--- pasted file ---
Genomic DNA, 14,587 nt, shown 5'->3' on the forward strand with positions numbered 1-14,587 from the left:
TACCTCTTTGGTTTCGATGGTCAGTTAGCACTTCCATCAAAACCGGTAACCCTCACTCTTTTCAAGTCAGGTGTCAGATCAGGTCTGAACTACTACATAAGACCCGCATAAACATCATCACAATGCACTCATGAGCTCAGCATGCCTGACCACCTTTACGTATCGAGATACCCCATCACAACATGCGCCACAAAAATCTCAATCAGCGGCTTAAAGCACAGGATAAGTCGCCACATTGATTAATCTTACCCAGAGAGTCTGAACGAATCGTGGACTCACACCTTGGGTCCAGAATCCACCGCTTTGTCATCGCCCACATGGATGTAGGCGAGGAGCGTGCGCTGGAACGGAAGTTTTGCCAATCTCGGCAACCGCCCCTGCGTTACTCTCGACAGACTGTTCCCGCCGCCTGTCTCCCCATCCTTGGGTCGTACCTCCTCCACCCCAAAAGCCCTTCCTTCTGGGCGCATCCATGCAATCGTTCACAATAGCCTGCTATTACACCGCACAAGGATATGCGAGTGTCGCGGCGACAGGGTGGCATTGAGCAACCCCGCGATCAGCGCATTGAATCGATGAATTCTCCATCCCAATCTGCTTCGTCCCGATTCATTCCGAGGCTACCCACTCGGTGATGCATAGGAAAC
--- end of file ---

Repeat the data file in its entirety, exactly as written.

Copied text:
Genomic DNA, 14,587 nt, shown 5'->3' on the forward strand with positions numbered 1-14,587 from the left:
TACCTCTTTGGTTTCGATGGTCAGTTAGCACTTCCATCAAAACCGGTAACCCTCACTCTTTTCAAGTCAGGTGTCAGATCAGGTCTGAACTACTACATAAGACCCGCATAAACATCATCACAATGCACTCATGAGCTCAGCATGCCTGACCACCTTTACGTATCGAGATACCCCATCACAACATGCGCCACAAAAATCTCAATCAGCGGCTTAAAGCACAGGATAAGTCGCCACATTGATTAATCTTACCCAGAGAGTCTGAACGAATCGTGGACTCACACCTTGGGTCCAGAATCCACCGCTTTGTCATCGCCCACATGGATGTAGGCGAGGAGCGTGCGCTGGAACGGAAGTTTTGCCAATCTCGGCAACCGCCCCTGCGTTACTCTCGACAGACTGTTCCCGCCGCCTGTCTCCCCATCCTTGGGTCGTACCTCCTCCACCCCAAAAGCCCTTCCTTCTGGGCGCATCCATGCAATCGTTCACAATAGCCTGCTATTACACCGCACAAGGATATGCGAGTGTCGCGGCGACAGGGTGGCATTGAGCAACCCCGCGATCAGCGCATTGAATCGATGAATTCTCCATCCCAATCTGCTTCGTCCCGATTCATTCCGAGGCTACCCACTCGGTGATGCATAGGAAAC